What happened is that after September 11, the Americans realized that dictatorial regimes in the Arab region produce terrorists who attack America and Europe. The entire world lives in fear of the terrorists these regimes produce. The Americans realize this. They do not want to establish democracy for our sake, but in order to defend themselves. If the Arab people has an opportunity to learn, to participate in the rule of its own land, and in building society, it will not destroy America and Europe.”
“They do this for their own interest,” Othman went on, “but we have a genuine opportunity, an historic opportunity.” Straight talk implies respect for oneself and for one’s audience. The U.S. should tell the Iraqi people, “For reasons of American national security, we need to cut the boil that is Arab governance. We decided to start in Iraq. Those who will join us early will be handsomely rewarded.” Plain talk like this is not only more plausible, it implies respect. In short, Americans should not try to make the Arabs in general, or the Iraqis in particular, love them. They should merely level with them.
Finally, detailed discussions of American strategy are based on failure to realize that what is good for the goose is good for the gander. There is a well known and true maxim: “Generals always fight the last war” i.e., they look at what they did wrong in the last war and seek to fix it. The problem is that they often forget that their enemies follow the same procedure. Thus, in Gulf War I, the U.S. overestimated its own power and underestimated the Iraqi people’s hostility towards Saddam Hussein. In Gulf War II, the U.S. is trying not to repeat these same mistakes. The U.S has failed, however, to take into account that the Baath regime also learned from it past mistakes. Indeed, the more Americans trumpet the strategy of separating the Iraqi regime from the Iraqi people, the easier it is for Baghdad to take steps to block that strategy’s success by the use of guerilla tactics. The Iraqi regime understands that not only does every American casualty or prisoner of war mean Iraqi victory but so does every civilian Iraqi casualty. Ordering its soldiers to remove their uniforms is an obvious solution. It affords the soldier protection, not to mention a host of human shields. It also permits him to intimidate the population and, whenever opportunity presents itself, he can inflict harm on the American forces and incur the Baath regime’s gratitude.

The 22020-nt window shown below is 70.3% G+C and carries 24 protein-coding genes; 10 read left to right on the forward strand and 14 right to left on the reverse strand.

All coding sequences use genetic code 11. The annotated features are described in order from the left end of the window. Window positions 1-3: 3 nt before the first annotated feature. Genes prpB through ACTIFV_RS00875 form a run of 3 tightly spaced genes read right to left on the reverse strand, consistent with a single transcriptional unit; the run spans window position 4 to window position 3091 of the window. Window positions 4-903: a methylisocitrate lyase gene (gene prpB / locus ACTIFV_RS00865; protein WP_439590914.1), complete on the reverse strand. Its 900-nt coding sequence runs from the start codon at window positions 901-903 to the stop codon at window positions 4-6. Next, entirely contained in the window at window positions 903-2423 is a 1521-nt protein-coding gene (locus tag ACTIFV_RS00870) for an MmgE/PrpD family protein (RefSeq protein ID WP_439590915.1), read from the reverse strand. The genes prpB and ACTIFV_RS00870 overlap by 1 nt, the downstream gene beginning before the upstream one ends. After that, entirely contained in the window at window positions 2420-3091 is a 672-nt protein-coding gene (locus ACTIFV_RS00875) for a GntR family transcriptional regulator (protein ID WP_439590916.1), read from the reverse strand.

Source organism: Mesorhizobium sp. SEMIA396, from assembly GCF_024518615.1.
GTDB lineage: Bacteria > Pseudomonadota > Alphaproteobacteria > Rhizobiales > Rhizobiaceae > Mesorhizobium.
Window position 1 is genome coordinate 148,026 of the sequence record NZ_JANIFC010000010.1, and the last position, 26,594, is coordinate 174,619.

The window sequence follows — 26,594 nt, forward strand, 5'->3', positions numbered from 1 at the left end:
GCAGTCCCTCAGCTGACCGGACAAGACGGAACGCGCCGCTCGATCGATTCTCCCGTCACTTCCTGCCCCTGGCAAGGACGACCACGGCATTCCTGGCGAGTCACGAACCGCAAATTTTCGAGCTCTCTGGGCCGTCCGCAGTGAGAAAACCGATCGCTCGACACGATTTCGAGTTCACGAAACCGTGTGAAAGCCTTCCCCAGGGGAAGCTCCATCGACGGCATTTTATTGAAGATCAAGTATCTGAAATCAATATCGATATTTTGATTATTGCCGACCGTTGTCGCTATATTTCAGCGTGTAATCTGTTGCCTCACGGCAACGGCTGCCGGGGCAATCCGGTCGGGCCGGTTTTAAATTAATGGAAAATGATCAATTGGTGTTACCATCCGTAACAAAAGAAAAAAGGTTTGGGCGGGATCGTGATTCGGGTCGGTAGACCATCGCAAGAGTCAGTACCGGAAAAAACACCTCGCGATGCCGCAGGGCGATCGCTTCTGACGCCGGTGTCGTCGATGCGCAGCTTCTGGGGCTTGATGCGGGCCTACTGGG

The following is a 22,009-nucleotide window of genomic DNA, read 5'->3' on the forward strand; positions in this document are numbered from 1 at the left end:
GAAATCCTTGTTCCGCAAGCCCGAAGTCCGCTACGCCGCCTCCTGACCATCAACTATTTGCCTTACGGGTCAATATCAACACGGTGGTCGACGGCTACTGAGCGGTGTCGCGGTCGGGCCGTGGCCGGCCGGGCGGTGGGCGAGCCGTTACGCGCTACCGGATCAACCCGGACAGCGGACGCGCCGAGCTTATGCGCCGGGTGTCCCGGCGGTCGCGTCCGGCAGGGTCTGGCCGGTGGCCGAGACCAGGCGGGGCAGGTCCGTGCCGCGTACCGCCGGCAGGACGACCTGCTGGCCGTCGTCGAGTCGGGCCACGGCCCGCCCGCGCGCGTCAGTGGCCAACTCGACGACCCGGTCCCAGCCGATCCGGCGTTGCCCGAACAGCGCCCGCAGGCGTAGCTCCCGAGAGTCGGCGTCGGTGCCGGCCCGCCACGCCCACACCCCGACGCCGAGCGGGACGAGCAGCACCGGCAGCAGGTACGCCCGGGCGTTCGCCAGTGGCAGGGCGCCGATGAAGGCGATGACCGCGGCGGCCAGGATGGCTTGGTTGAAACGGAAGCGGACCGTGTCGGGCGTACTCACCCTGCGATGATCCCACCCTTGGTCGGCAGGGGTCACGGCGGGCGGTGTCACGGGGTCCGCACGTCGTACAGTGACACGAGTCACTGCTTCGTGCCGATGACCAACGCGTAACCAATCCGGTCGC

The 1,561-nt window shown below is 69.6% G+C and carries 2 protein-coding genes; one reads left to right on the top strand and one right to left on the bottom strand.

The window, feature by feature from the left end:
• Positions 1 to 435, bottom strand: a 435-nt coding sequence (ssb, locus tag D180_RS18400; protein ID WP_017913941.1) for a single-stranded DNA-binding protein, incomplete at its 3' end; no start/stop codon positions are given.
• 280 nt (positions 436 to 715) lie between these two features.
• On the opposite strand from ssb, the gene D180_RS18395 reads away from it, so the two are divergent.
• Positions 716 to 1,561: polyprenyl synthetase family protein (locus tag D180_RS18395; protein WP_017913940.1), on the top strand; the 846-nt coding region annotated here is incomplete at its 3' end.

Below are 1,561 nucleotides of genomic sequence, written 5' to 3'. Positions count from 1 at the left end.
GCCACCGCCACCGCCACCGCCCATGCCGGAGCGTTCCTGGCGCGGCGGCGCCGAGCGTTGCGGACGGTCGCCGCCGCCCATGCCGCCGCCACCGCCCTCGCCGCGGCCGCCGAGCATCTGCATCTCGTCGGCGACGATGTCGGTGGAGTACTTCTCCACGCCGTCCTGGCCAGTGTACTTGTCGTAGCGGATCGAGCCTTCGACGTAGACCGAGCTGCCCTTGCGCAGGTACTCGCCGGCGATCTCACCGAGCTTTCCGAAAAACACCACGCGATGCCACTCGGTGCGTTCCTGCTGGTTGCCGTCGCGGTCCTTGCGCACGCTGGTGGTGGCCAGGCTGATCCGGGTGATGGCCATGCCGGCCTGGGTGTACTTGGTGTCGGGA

As Sun Tzu said, nothing is as fatal as underestimating the enemy. Such underestimation includes the failure to take into account that the Iraqis, too, learned from past and are listening intently to reporters and military pundits detailing the current American strategic thinking. Some discretion maybe more than golden, it just may save lives.
— Judith Apter Klinghoffer is senior research associate in the department of political science at Rutgers University. Klinghoffer is the author of Vietnam, Jews, and the Middle East: Unintended Consequences and co-author of International Citizens’ Tribunals: Mobilizing Public opinion to advance Human Rights.